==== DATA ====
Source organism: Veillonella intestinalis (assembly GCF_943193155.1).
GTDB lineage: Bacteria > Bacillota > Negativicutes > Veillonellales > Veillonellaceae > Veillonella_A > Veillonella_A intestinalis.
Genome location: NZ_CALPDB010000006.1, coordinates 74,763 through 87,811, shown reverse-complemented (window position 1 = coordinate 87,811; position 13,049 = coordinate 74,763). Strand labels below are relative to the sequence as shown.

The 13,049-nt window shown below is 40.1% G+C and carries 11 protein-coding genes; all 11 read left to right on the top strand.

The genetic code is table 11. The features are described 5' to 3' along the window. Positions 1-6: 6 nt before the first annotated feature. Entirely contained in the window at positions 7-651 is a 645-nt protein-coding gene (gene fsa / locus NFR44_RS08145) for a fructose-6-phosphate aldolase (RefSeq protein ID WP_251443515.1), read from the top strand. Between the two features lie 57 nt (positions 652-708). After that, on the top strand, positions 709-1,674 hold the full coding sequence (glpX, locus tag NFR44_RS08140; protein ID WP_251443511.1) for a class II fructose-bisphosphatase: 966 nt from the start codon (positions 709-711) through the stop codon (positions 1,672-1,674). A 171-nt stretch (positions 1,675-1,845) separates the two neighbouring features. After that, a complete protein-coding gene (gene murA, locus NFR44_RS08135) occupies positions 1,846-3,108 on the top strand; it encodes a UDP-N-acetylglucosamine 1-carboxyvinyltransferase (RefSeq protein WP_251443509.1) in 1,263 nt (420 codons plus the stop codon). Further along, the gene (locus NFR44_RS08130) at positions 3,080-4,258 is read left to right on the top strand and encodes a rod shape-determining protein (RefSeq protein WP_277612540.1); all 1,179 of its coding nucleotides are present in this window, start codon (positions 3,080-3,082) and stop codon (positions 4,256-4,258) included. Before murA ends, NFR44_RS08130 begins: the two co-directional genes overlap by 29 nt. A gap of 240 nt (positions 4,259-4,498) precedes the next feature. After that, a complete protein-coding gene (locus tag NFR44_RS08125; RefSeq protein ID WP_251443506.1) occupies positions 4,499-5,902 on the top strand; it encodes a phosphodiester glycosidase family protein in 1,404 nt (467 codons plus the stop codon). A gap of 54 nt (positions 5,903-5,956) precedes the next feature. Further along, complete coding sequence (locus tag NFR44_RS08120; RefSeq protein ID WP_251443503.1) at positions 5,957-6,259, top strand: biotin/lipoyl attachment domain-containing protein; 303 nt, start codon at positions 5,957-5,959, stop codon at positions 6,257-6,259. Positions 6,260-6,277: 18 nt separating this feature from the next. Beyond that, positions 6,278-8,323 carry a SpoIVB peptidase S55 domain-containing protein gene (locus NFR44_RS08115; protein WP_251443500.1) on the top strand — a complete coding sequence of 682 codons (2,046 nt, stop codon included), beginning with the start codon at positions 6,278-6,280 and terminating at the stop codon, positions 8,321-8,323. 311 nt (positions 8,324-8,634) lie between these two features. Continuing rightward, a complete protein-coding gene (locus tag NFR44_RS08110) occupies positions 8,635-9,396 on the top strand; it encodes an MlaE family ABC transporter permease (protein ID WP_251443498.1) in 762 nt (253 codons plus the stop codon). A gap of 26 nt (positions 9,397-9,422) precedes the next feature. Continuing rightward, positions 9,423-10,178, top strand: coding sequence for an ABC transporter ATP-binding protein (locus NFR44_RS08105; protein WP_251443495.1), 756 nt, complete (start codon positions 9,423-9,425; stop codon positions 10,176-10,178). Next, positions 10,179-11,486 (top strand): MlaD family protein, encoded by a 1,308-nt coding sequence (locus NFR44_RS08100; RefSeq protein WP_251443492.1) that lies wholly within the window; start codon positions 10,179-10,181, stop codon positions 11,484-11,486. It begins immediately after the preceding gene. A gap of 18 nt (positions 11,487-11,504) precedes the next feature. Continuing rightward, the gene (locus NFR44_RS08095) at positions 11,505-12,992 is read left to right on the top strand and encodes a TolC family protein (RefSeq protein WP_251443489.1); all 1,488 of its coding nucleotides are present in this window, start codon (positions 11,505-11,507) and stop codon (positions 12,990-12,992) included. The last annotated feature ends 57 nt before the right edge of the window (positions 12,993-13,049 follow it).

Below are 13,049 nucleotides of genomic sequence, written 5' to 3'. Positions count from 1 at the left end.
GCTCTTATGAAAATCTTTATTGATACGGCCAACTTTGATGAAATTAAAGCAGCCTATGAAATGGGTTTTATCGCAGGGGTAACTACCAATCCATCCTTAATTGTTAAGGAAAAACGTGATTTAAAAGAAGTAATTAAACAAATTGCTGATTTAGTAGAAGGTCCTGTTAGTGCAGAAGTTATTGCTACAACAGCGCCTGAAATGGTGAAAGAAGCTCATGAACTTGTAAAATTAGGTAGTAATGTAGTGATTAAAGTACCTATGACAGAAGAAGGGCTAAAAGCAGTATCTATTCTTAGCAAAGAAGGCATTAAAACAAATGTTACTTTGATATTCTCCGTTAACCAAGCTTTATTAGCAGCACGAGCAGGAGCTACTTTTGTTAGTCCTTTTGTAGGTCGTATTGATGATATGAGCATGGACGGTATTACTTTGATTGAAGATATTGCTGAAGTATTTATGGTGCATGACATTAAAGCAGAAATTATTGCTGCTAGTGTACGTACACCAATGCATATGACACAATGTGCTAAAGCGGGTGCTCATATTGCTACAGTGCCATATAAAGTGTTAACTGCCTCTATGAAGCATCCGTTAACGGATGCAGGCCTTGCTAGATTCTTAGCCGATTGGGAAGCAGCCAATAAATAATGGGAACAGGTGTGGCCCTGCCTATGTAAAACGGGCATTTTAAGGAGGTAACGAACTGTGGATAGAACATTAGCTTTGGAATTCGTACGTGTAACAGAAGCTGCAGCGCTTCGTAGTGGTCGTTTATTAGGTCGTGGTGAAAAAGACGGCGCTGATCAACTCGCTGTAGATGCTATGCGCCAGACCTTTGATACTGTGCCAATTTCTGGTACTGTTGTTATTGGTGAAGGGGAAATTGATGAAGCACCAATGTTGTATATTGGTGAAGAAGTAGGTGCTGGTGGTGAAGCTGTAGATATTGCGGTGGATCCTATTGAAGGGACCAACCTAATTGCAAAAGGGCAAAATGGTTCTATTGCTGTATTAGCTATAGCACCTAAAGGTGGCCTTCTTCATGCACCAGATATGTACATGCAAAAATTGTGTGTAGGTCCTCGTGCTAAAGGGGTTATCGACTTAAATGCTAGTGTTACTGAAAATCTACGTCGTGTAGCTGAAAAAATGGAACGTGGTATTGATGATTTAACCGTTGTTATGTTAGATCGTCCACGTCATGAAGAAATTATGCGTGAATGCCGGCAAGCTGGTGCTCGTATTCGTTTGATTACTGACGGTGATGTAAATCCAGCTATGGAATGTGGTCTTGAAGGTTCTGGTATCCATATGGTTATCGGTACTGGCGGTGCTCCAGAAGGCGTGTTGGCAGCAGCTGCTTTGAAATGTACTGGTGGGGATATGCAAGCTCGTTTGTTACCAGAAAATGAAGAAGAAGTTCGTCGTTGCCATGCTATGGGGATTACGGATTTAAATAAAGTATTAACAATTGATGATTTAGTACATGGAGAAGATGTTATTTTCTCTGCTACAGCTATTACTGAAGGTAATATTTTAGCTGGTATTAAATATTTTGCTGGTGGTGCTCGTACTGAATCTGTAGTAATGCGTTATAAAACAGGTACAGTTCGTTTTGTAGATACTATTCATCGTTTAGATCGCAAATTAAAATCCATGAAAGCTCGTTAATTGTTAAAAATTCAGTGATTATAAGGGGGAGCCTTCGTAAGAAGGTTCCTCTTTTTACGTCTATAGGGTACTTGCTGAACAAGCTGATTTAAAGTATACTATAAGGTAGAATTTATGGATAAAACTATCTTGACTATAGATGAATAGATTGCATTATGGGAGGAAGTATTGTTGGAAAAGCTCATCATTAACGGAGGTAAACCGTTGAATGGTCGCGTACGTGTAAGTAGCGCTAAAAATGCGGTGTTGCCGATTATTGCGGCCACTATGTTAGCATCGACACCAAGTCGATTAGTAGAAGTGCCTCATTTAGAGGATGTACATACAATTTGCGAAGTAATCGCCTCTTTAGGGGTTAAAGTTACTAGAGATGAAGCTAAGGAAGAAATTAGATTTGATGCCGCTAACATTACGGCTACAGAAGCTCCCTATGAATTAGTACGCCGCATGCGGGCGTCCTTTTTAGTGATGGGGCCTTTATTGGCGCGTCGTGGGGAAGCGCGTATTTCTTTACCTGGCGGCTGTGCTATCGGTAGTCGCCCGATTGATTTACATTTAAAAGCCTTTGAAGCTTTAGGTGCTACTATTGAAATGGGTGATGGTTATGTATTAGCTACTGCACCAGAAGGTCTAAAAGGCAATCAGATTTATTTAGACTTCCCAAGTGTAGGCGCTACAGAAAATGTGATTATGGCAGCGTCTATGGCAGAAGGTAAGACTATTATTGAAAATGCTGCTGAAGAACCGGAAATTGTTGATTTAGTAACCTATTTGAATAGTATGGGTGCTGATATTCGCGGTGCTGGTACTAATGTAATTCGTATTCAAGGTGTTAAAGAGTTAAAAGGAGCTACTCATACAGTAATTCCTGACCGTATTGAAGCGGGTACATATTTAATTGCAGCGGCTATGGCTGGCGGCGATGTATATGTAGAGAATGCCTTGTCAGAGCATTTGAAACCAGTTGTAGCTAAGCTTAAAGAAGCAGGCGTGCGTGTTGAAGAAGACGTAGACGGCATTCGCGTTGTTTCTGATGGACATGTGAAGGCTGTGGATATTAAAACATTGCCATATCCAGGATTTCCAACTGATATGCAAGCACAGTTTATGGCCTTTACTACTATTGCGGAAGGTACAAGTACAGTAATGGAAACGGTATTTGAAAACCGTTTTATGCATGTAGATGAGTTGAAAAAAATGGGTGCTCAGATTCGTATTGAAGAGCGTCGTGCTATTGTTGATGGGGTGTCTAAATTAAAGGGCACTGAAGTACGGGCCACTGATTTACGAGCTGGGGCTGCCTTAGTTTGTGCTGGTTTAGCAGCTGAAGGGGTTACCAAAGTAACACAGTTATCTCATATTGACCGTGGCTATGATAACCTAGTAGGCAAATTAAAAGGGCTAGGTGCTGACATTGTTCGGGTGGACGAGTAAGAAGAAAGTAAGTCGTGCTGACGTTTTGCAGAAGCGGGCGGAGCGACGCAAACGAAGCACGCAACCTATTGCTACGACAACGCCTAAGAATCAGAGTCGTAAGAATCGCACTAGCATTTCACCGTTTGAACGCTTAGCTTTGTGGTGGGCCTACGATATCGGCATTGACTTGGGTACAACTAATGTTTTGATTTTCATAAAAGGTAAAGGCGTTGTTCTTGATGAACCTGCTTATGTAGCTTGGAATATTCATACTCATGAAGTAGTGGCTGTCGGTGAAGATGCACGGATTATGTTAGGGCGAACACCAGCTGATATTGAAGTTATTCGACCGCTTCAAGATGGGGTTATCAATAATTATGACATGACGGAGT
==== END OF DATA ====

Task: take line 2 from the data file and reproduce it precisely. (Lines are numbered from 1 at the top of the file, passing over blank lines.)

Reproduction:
GTDB lineage: Bacteria > Bacillota > Negativicutes > Veillonellales > Veillonellaceae > Veillonella_A > Veillonella_A intestinalis.